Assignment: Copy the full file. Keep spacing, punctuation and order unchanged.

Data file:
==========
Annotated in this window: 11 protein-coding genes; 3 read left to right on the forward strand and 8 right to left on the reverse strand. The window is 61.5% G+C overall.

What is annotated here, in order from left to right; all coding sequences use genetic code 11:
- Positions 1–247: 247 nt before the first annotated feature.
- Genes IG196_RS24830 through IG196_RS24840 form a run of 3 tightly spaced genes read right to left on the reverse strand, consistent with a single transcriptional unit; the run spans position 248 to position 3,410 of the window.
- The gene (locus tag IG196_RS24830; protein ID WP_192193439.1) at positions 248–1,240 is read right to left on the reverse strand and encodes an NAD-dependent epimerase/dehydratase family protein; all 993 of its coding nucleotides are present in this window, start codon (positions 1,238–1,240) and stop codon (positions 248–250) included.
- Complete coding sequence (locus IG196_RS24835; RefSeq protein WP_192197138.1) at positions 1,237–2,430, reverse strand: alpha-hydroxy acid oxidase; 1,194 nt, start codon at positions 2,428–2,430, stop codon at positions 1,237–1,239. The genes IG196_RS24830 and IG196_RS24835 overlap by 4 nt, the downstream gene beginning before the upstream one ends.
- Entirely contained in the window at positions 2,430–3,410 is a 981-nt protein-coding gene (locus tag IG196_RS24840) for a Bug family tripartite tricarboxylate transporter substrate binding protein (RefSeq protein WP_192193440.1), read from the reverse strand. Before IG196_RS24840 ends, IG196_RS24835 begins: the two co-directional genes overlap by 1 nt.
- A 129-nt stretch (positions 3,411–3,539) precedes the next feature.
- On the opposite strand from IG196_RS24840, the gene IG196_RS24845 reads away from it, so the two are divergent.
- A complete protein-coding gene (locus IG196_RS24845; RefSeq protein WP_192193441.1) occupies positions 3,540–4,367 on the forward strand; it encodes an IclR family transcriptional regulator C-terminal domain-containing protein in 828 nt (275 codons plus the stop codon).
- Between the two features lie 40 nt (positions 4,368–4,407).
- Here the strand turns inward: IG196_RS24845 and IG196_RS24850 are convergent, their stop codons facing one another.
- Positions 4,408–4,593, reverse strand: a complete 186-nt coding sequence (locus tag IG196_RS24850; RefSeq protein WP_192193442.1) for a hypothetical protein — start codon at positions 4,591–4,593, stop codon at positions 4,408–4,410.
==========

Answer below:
Annotated in this window: 11 protein-coding genes; 3 read left to right on the forward strand and 8 right to left on the reverse strand. The window is 61.5% G+C overall.

What is annotated here, in order from left to right; all coding sequences use genetic code 11:
- Positions 1–247: 247 nt before the first annotated feature.
- Genes IG196_RS24830 through IG196_RS24840 form a run of 3 tightly spaced genes read right to left on the reverse strand, consistent with a single transcriptional unit; the run spans position 248 to position 3,410 of the window.
- The gene (locus tag IG196_RS24830; protein ID WP_192193439.1) at positions 248–1,240 is read right to left on the reverse strand and encodes an NAD-dependent epimerase/dehydratase family protein; all 993 of its coding nucleotides are present in this window, start codon (positions 1,238–1,240) and stop codon (positions 248–250) included.
- Complete coding sequence (locus IG196_RS24835; RefSeq protein WP_192197138.1) at positions 1,237–2,430, reverse strand: alpha-hydroxy acid oxidase; 1,194 nt, start codon at positions 2,428–2,430, stop codon at positions 1,237–1,239. The genes IG196_RS24830 and IG196_RS24835 overlap by 4 nt, the downstream gene beginning before the upstream one ends.
- Entirely contained in the window at positions 2,430–3,410 is a 981-nt protein-coding gene (locus tag IG196_RS24840) for a Bug family tripartite tricarboxylate transporter substrate binding protein (RefSeq protein WP_192193440.1), read from the reverse strand. Before IG196_RS24840 ends, IG196_RS24835 begins: the two co-directional genes overlap by 1 nt.
- A 129-nt stretch (positions 3,411–3,539) precedes the next feature.
- On the opposite strand from IG196_RS24840, the gene IG196_RS24845 reads away from it, so the two are divergent.
- A complete protein-coding gene (locus IG196_RS24845; RefSeq protein WP_192193441.1) occupies positions 3,540–4,367 on the forward strand; it encodes an IclR family transcriptional regulator C-terminal domain-containing protein in 828 nt (275 codons plus the stop codon).
- Between the two features lie 40 nt (positions 4,368–4,407).
- Here the strand turns inward: IG196_RS24845 and IG196_RS24850 are convergent, their stop codons facing one another.
- Positions 4,408–4,593, reverse strand: a complete 186-nt coding sequence (locus tag IG196_RS24850; RefSeq protein WP_192193442.1) for a hypothetical protein — start codon at positions 4,591–4,593, stop codon at positions 4,408–4,410.